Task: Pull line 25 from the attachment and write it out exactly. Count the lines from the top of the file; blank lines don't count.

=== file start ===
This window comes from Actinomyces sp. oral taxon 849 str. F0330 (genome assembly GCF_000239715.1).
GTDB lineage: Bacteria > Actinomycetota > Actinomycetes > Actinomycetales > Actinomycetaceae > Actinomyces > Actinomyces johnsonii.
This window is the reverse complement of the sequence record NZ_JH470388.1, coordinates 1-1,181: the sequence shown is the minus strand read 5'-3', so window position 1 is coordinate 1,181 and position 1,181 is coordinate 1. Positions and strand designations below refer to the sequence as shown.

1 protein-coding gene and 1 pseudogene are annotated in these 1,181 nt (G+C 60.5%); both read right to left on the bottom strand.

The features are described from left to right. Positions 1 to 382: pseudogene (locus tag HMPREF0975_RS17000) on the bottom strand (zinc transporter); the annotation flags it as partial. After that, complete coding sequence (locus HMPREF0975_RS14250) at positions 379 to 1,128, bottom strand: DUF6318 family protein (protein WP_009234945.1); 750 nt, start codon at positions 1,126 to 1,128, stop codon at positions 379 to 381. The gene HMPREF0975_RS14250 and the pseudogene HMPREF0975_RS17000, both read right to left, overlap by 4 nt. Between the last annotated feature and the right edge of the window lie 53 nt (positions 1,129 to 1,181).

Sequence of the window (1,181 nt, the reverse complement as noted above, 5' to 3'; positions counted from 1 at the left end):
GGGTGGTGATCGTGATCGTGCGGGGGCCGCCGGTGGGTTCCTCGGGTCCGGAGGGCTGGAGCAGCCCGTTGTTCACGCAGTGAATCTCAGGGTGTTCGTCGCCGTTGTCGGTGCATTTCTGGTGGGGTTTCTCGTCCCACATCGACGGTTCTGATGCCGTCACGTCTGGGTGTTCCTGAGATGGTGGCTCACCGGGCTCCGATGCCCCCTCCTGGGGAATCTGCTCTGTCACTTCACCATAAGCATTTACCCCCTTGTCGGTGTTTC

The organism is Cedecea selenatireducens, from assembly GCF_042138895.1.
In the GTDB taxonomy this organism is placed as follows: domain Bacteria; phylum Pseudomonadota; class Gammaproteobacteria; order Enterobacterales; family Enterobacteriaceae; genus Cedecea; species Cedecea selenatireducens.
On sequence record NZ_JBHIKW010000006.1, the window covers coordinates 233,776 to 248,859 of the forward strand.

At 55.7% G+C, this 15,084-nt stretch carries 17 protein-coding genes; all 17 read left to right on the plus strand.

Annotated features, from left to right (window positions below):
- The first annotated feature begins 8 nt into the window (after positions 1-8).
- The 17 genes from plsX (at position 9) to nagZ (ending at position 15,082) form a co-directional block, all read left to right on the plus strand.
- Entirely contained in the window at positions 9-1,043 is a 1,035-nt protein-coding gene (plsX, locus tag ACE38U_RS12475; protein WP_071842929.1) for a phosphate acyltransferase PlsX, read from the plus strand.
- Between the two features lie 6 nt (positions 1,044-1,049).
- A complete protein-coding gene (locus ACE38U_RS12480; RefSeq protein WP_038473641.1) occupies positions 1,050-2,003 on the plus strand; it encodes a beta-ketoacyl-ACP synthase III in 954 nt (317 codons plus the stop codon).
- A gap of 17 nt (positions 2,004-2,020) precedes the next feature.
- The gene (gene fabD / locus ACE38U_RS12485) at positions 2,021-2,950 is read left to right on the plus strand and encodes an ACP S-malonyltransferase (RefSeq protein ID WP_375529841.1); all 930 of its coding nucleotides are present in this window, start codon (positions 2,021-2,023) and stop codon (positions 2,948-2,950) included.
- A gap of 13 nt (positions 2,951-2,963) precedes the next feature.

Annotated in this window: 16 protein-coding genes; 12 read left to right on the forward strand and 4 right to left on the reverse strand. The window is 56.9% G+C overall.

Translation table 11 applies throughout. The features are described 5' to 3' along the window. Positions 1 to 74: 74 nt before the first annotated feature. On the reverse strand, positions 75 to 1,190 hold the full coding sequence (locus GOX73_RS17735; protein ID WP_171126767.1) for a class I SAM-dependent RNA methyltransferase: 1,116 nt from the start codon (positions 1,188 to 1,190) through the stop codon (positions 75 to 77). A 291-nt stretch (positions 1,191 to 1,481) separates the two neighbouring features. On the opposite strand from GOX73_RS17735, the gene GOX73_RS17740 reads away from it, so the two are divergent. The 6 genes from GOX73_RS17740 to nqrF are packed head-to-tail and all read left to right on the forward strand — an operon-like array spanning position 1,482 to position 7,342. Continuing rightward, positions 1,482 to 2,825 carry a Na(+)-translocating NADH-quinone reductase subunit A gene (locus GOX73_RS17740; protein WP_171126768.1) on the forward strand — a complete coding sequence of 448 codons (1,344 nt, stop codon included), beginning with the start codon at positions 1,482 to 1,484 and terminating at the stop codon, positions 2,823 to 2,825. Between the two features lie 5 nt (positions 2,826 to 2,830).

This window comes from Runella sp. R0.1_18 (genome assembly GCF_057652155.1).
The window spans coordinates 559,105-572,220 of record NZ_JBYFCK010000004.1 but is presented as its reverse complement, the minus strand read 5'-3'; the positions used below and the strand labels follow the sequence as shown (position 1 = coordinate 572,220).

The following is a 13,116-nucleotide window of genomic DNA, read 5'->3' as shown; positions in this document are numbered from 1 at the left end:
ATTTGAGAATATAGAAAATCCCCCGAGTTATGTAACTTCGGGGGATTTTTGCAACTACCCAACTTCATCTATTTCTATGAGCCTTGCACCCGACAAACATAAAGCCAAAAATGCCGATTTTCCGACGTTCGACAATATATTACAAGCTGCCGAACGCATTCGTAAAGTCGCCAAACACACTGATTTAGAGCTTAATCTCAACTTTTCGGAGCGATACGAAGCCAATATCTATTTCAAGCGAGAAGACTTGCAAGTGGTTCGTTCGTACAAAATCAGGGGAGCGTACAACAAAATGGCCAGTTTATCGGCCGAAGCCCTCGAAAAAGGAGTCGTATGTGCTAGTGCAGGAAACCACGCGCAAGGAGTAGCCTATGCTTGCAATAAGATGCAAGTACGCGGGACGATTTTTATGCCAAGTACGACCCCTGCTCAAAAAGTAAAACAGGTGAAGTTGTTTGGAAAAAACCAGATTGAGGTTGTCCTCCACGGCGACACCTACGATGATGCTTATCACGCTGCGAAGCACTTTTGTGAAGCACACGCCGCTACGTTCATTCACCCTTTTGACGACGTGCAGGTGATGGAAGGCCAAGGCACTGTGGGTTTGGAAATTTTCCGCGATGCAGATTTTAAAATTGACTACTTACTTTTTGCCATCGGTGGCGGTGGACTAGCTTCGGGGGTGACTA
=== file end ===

The following is a 13,116-nucleotide window of genomic DNA, read 5'->3' as shown; positions in this document are numbered from 1 at the left end: